Need for Further CAM Research
Research in CAM has been seriously hampered by a lack of research infrastructure and funding, lack of research expertise among CAM practitioners, lack of appropriate research models and strategies as well as the scepticism of the conventional scientific community. Whilst CAM may improve health, reduce disease, and reduce health costs, the CAM industry alone cannot be expected to support the research to answer these questions. This is partly because of the lack of financial incentives for industry, and partly because, like mainstream medical research, there is a social responsibility for government to fund such research. There is a huge disparity between public funding for conventional drug research and that for CAM research. Funding by the industry is limited by the fact that homeopathic and herbal medicines are generic and cannot be patented; thus there are no large profits to be made from investments in research as for many new biomedical drugs.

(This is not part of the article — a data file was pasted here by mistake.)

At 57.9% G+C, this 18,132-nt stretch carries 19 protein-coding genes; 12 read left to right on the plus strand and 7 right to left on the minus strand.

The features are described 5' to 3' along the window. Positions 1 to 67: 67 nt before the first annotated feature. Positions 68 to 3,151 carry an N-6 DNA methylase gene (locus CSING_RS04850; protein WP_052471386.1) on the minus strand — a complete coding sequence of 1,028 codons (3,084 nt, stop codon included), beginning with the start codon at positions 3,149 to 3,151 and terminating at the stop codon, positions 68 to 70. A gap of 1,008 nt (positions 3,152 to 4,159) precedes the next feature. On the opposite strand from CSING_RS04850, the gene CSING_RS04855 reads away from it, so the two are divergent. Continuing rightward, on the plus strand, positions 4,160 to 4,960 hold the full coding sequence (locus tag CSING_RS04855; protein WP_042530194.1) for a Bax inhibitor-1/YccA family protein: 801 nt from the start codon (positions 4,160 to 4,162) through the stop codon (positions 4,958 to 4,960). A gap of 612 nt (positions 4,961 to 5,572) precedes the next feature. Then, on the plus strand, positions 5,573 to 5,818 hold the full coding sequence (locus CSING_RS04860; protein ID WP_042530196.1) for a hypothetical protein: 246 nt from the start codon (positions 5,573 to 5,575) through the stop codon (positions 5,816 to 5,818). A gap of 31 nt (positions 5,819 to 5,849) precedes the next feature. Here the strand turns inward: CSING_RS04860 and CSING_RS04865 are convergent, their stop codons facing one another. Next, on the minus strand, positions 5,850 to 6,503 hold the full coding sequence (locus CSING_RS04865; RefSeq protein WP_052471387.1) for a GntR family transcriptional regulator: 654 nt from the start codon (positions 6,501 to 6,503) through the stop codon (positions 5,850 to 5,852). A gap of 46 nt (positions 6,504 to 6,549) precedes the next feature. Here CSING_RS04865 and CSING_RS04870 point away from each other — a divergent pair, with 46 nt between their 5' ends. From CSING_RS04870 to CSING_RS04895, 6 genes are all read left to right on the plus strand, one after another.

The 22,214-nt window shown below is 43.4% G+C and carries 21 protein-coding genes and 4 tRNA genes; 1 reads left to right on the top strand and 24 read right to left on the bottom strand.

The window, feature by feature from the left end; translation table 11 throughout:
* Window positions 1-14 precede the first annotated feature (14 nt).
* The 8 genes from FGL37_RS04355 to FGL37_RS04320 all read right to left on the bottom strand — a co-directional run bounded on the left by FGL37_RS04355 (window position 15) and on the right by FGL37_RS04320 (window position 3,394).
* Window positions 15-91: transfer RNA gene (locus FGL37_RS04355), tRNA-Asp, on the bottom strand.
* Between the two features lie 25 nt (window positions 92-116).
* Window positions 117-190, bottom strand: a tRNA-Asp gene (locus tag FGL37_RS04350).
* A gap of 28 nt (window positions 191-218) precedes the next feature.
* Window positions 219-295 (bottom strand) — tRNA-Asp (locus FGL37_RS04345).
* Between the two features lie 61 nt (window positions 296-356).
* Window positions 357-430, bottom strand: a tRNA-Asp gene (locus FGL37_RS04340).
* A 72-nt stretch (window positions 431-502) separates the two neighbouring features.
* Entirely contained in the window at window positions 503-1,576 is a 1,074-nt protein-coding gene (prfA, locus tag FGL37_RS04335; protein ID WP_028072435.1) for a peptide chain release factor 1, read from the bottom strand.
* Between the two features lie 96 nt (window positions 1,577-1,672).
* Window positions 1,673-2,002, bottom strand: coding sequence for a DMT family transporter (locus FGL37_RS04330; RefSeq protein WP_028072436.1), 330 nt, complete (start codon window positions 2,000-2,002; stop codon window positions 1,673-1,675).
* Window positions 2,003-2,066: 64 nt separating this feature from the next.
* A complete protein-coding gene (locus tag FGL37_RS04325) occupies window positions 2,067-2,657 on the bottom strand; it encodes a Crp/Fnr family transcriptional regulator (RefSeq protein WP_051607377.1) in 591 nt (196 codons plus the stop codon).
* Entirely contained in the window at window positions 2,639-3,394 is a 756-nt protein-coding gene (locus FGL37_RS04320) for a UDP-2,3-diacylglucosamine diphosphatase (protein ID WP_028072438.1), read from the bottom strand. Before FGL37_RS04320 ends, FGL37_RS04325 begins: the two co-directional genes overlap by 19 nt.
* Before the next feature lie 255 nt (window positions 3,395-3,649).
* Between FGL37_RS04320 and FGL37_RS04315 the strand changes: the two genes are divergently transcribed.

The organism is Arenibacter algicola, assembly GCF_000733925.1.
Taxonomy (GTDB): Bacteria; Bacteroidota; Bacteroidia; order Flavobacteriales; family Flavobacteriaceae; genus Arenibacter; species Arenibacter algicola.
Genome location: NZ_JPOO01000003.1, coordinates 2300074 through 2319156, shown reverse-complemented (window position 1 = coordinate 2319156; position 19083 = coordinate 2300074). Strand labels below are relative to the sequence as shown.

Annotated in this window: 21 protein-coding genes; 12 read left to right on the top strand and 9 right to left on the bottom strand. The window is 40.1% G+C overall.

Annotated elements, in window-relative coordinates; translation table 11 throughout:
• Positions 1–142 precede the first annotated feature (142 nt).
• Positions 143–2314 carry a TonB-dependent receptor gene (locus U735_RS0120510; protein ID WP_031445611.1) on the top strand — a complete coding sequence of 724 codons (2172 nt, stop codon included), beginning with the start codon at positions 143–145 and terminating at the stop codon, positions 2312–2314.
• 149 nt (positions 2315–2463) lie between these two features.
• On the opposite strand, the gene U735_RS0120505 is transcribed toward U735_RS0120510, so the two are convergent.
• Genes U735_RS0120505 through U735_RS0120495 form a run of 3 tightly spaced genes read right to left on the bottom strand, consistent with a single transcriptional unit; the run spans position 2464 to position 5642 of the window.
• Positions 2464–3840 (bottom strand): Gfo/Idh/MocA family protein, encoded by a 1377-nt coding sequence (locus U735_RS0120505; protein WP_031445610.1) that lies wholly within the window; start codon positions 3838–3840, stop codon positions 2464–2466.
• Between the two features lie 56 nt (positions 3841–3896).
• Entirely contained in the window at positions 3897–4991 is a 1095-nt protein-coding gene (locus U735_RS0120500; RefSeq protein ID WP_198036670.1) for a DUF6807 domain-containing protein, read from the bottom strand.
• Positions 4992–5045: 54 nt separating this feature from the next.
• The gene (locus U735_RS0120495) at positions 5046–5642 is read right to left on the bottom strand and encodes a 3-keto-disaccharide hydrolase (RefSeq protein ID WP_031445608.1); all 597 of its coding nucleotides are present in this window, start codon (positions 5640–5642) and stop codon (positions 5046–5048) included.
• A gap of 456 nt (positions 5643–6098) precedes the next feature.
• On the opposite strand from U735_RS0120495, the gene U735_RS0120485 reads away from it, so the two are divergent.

Notably in the USA, the national authorities have taken the growing demand for CAM seriously. In 1998 the Congress established the National Center for Complementary and Alternative Medicine (NCCAM) at the National Institutes of Health that is charged to ‘conduct basic and applied research (intramural and extramural), research training, and disseminate health information and other programmes with respect to identifying, investigating, and validating CAM treatments, diagnostic and prevention modalities, disciplines and systems’. Its annual budget is $ 120 million (approx. € 80 million). To date the NCCAM has funded 10 university-based centres for research on CAM. ‘Seed’ funding and dedicated funding provided some impetus to establish and continue an effective CAM research program. Over the last decade, some Western-European countries (Denmark, Germany, Norway, the Netherlands and the UK) have granted some money for research projects in CAM.